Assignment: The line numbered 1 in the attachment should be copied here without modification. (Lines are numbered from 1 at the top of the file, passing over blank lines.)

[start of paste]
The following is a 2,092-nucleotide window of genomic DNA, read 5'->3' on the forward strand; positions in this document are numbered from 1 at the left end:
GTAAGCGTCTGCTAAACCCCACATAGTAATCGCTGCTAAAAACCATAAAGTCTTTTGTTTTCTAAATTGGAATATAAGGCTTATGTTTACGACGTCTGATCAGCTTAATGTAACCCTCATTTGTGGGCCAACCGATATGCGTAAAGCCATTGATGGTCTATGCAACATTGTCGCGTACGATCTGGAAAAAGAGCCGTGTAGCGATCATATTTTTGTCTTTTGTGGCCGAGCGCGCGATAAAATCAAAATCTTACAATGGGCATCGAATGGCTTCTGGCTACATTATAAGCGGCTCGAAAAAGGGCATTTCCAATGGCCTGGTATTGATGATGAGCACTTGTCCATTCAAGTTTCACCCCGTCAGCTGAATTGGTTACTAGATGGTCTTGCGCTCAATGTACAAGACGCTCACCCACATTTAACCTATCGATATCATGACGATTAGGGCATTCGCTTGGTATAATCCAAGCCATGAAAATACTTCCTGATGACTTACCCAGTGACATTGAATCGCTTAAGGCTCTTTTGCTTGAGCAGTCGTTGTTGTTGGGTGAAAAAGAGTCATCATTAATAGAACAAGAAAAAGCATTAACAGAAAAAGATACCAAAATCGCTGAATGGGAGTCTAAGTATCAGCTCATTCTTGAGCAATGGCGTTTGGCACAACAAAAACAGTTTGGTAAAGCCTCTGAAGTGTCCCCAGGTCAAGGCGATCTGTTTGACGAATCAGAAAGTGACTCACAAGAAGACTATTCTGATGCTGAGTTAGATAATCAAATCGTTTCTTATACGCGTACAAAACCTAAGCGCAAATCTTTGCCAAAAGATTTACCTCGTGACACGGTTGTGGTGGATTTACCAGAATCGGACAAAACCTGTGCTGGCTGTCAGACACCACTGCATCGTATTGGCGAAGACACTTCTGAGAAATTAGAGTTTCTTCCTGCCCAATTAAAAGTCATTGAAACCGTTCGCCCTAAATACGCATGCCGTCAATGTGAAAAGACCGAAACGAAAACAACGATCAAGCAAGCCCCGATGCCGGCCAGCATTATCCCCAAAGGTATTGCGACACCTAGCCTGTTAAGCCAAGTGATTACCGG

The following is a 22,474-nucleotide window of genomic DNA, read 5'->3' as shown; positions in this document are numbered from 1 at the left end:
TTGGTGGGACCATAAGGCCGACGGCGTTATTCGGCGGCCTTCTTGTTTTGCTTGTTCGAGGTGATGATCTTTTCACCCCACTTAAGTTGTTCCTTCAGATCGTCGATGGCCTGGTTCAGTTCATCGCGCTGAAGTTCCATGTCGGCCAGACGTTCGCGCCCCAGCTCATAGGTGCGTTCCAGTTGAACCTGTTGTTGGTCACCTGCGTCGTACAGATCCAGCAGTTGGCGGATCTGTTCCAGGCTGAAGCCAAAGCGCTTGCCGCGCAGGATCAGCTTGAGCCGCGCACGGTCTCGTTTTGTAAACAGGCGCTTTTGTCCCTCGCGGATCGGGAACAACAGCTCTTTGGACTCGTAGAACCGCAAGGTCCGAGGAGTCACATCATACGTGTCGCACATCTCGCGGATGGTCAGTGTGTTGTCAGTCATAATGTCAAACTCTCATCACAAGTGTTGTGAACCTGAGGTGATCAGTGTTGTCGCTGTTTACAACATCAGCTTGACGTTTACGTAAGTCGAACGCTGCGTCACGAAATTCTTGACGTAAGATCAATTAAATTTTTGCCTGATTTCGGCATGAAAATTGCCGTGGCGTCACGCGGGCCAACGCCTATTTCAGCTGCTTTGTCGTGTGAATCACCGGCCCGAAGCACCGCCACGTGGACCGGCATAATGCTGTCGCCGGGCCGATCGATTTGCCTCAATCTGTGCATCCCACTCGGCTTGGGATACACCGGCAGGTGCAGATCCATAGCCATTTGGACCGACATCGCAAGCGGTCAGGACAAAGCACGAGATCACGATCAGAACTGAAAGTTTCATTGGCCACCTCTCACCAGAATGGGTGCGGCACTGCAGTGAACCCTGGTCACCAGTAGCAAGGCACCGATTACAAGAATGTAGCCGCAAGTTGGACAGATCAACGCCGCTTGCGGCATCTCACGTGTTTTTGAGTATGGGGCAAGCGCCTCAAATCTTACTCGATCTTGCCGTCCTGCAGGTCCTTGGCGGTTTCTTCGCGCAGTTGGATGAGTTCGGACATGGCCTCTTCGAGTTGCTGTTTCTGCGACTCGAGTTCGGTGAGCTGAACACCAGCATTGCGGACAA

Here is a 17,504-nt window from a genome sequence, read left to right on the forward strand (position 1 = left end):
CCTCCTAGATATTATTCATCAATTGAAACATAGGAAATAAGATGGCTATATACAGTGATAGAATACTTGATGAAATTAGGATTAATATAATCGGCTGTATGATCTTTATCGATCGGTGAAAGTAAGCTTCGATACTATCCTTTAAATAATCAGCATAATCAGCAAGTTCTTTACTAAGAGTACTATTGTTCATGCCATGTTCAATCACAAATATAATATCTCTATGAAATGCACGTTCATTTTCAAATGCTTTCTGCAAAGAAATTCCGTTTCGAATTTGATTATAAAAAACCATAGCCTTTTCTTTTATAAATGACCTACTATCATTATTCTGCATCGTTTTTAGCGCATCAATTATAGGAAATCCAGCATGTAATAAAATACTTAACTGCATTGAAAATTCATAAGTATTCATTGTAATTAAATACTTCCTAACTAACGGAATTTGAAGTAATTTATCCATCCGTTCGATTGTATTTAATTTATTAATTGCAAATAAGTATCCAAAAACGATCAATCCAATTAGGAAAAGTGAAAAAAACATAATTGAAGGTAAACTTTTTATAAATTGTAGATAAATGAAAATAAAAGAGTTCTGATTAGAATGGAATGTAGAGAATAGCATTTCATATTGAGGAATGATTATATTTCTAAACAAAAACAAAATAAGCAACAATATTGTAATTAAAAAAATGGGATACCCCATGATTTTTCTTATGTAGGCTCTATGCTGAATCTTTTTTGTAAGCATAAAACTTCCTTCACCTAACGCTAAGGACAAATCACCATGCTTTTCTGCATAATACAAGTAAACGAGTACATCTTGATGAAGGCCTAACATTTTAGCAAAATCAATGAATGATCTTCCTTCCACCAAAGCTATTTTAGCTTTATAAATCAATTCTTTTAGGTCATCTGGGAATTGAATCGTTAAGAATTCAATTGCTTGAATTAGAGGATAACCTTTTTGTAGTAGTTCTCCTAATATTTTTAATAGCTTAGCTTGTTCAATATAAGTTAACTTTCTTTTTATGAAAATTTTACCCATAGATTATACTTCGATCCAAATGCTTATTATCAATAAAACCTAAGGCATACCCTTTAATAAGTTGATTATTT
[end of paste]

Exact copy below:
The following is a 2,092-nucleotide window of genomic DNA, read 5'->3' on the forward strand; positions in this document are numbered from 1 at the left end: